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Gear List The Gear List forum is the place to post your actual backpacking gear list, and to read what others have in their packs. Don't forget to specify weight.


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  #1  
Old 01-21-2009, 03:18 PM
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mjf mjf is offline
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Join Date: Jan 2009
Posts: 8
Gear list and need help on backpack size

My usual back pack is old REI Cima 80 {6.5lbs} It normally would weigh in the 45-50lb range. Way to much for me now. I made up a light weight gear list that brings my base weight to 23lbs with fly fishing gear. Most of the items on the list I own and some I need to buy. For a new pack I am torn between a ULA Catalyst or Circuit. How do I figure out the volume of my stuff so I will know what size pack I will need?

Here is a on going gear list. Some items might change, some will stay.

snow peak litemax 56
snow peak fuel 183
snow peak ti fork/spoon 38
windscreen 44
ti fry pan 120
snow peak 24 oz pot 106
msr coffee filter 28
sruff sacks 19
first aid 201
compass 64
fly gear 466
fly rod 496
tooth paste 30
tooth brush 9
BA chair 177
patigonia base shirt 232
hot chili pants 227
fox socks, 3 pair 261
orvis shirt 274
ua briefs x3 240
beenie 40
mountbell ul down 177
mountbell rain 358
columbia rain pant 354
jungle juice 64
ba sleeping pad 650
wm sleeping bag 623
pillow 212
smd lunar solo 768
ula pack 1332
wading boots 1423
waders 822
towels 72
bic lighter 21
matches 14
kitchenn stuff sack/ full 207
Platty water bottles/bladders 61

Total 10469grams/ 23lb,1oz
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  #2  
Old 01-22-2009, 12:39 PM
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tracyn tracyn is offline
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Join Date: Mar 2007
Location: West Virginia
Posts: 405
I'd order both and send one back. You're out a little bit of shipping money but then you'd know you got the right pack.

I know that doesn't answer your question about how to figure out volume, but there are other variables that come into play. What's the longest and coldest trip you will be planning, what's the most volume you will be carrying, will you be changing out other gear in future, etc. Would you like to do longer trips in the future? How do you like to pack? Are you someone who just stuffs and needs a little bigger pack or are you someone who is meticulous and spends time packing things down into their tiniest configuration?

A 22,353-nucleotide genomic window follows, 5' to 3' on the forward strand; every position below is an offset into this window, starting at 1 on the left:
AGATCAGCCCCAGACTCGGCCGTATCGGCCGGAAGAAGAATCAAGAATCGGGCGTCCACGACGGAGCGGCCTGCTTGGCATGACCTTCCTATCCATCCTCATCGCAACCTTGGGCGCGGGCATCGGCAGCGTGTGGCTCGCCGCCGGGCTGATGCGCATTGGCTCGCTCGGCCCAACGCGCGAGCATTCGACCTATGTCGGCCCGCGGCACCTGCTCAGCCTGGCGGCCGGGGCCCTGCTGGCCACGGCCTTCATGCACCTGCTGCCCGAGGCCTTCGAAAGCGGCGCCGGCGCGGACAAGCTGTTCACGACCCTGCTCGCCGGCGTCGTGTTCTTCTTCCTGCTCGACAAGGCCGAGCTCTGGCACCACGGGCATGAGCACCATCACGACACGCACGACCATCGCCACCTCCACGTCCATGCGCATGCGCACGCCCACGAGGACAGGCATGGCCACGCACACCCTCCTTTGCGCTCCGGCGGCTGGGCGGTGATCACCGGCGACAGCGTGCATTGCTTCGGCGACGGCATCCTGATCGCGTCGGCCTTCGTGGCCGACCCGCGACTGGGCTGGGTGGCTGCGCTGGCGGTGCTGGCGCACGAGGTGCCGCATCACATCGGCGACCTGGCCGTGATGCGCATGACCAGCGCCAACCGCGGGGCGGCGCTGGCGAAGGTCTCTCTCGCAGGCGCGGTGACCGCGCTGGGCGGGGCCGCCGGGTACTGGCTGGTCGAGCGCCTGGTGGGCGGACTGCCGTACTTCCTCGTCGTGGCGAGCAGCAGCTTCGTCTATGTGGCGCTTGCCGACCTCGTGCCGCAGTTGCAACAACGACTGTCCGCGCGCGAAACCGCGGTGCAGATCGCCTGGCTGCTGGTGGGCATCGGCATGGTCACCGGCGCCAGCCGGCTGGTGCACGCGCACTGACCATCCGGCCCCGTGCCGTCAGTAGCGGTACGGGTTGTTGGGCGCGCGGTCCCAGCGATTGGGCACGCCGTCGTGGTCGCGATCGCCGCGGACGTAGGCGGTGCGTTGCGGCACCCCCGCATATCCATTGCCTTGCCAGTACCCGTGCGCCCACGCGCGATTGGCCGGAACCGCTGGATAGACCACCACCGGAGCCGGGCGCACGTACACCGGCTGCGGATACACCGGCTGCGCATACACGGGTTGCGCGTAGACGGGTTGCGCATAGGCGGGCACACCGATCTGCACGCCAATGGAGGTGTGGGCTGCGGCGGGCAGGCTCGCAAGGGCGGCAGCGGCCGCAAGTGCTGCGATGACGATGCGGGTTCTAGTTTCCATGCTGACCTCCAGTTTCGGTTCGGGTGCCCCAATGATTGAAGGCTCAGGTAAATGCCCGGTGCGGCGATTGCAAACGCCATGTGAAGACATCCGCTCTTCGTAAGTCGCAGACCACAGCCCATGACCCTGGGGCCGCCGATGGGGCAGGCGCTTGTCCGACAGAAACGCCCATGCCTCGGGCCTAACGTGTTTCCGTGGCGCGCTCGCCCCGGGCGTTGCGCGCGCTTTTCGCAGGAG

I bought a Conduit that fit my stuff, but it was tight. But I was proud I was getting light enough to fit a Conduit. Right after that I discovered hammocks and needed to go to a larger pack because the volume of my stuff increased.

Last edited by tracyn : 01-22-2009 at 12:47 PM. Reason: Automerged Doublepost
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  #3  
Old 01-22-2009, 08:34 PM
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Kylemeister Kylemeister is offline
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Join Date: Jun 2008
Posts: 92
I'll be getting a new pack this year, and haven't decided what to get. I was thinking in the 50L range, and the salesperson acted like I would be a guru if I could fit a week in a 50L pack. Most of my stuff is sitting in a cardboard box, just to keep it together & organized, and it almost completely fits (minus food & water).

While it isn't perfect, it is easy to compute volume (length * width * height). Put stuff in the box. If you have leftover room, use foam peanuts to make up the difference, then use a smaller box to compute their volume.
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Old 01-23-2009, 08:45 AM
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mjf mjf is offline
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Join Date: Jan 2009
Posts: 8
Good points, thank you. From searches I have determined the Cataylist is almost as big as my 80L pack. My new lighter gear would swim in my old pack. Once I got rid of the 6lb TNF tent, Denalli jacket, 3 layer, lined goretex and went to the small Snowpeak, insted of the large pots I had, the size of the space I need is much smaller. My stuff was very bulky.

I will try the box idea and see what it measures out to be. If I do go in the winter and use my heavy, bulky tent and more clothes I can just use my old pack. And the rest of the time use the lighter one.
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  #5  
Old 03-07-2009, 03:43 PM
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ConnieD ConnieD is offline
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Join Date: Mar 2009
Posts: 30
Interesting question: repackage everything... ?

Then, pack as you intend to carry the items: stuff sack, or not.

Then, load it all in a large plastic sack. Note the "fill level".

Empty, and fill to the "fill level" with water, for example, using a liter measure. Then, count the liters, you add, to reach the "fill level".
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